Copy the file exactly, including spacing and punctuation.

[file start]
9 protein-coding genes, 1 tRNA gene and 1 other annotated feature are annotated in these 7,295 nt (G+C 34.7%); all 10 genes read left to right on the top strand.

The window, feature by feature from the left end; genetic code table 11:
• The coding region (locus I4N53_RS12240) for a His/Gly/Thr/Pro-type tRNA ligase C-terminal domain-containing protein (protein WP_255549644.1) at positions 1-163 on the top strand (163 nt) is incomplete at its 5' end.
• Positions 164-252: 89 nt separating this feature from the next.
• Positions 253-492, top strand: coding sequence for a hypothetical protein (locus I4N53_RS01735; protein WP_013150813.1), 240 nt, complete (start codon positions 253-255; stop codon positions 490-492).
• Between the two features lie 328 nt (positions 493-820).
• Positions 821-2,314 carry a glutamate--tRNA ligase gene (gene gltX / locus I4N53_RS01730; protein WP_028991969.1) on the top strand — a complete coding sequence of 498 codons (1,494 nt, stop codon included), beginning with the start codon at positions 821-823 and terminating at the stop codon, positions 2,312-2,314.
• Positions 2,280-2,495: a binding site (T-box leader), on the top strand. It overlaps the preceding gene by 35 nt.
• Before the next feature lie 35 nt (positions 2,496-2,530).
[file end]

9 protein-coding genes, 1 tRNA gene and 1 other annotated feature are annotated in these 7,295 nt (G+C 34.7%); all 10 genes read left to right on the top strand.

The window, feature by feature from the left end; genetic code table 11:
• The coding region (locus I4N53_RS12240) for a His/Gly/Thr/Pro-type tRNA ligase C-terminal domain-containing protein (protein WP_255549644.1) at positions 1-163 on the top strand (163 nt) is incomplete at its 5' end.
• Positions 164-252: 89 nt separating this feature from the next.
• Positions 253-492, top strand: coding sequence for a hypothetical protein (locus I4N53_RS01735; protein WP_013150813.1), 240 nt, complete (start codon positions 253-255; stop codon positions 490-492).
• Between the two features lie 328 nt (positions 493-820).
• Positions 821-2,314 carry a glutamate--tRNA ligase gene (gene gltX / locus I4N53_RS01730; protein WP_028991969.1) on the top strand — a complete coding sequence of 498 codons (1,494 nt, stop codon included), beginning with the start codon at positions 821-823 and terminating at the stop codon, positions 2,312-2,314.
• Positions 2,280-2,495: a binding site (T-box leader), on the top strand. It overlaps the preceding gene by 35 nt.
• Before the next feature lie 35 nt (positions 2,496-2,530).